[ppml] Bogons etc...

Michael.Dillon at radianz.com Michael.Dillon at radianz.com
Wed Jan 21 13:02:33 EST 2004

>Keep in mind though that the idea is to filter "bad" routes, which means
>BGP4 because that's the mechanism they are handled and this is not going
>to change.

No, no, no.
The idea is to publish authoritative information about IP
address blocks. This is the ARIN public policy mailing list
and we don't do route filtering here.

> So an LDAP-based solution would ultimately have to hook with
> BGP anyway.

Precisely why LDAP is better for publishing the directory than
using BGP4. With BGP4 the temptation is there to plug the 
directory right into core routers. With LDAP you would plug 
it into your ticketing system and some human being would
make a judgement on how quickly the changes should be integrated
into your network.

> Given the fact that the LDAP solution would require one more
> box

It does not *REQUIRE* one more box. If you *choose* to run an
OpenLDAP server (or a Zebra server or a BIND server) then you
might also *choose* to run it on a brand-new standalone box. But
you also might *choose* to write a Python/Perl/TCL/Ruby script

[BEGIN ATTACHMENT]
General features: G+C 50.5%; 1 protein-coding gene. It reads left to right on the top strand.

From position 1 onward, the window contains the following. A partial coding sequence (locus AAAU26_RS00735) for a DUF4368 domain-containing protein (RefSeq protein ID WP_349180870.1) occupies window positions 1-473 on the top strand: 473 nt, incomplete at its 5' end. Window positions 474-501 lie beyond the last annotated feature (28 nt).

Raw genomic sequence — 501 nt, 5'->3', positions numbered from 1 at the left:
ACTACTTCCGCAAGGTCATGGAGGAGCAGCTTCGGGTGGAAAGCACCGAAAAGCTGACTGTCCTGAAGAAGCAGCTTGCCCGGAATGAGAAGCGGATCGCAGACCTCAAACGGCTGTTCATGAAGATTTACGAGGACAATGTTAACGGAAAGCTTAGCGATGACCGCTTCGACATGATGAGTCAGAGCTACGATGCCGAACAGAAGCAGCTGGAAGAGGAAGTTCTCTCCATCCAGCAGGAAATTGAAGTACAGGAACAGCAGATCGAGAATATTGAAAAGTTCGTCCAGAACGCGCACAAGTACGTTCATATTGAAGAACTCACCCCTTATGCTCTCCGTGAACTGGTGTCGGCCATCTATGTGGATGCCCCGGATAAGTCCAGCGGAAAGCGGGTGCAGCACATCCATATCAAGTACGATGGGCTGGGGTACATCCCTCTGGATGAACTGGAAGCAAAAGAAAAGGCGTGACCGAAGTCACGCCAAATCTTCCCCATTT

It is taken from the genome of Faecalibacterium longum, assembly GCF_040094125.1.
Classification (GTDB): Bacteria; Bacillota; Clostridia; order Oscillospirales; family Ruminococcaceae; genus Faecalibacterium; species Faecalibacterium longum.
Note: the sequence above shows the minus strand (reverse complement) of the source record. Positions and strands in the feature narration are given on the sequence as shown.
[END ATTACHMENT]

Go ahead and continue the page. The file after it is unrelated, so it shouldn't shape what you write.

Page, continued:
that polls the ARIN directory server periodically looking for

> and one more protocol that would need to be managed,

If your company is bigger than a handful of people then you
are probably already running LDAP internally. In any case,
nobody adds staff just because they are running another protocol.
Who manages AIM in your company? ICQ? SOAP? XML-RPC? SIP?

> and that the
> LDAP-to-BGP mechanism does not event exist as of today,

The mechanism exists today. It's called Python/Perl/TCL/Ruby
otherwise known as scripting language glue. And even if we do 
decide to retain BGP4 as the publishing mechanism, a prudent
network operator will still integrate it into their network using
scripting glue, i.e. a BGP-to-BGP mechanism.

> please explain
>me what makes the LDAP solution so superior to the BGP solution 
>that it balances the two pitfalls I just mentioned.

It was designed for the job of publishing directories. It's proven
to be scalable to very large global networks. There is a lot more
LDAP expertise out there if you don't count the router geeks and
I don't count them because they are generally not responsible for
maintaining and integrating servers and systems. Oh, and all the 
major scripting languages have libraries that allow you to add
LDAP client capability to any tools you currently have.

--Michael Dillon

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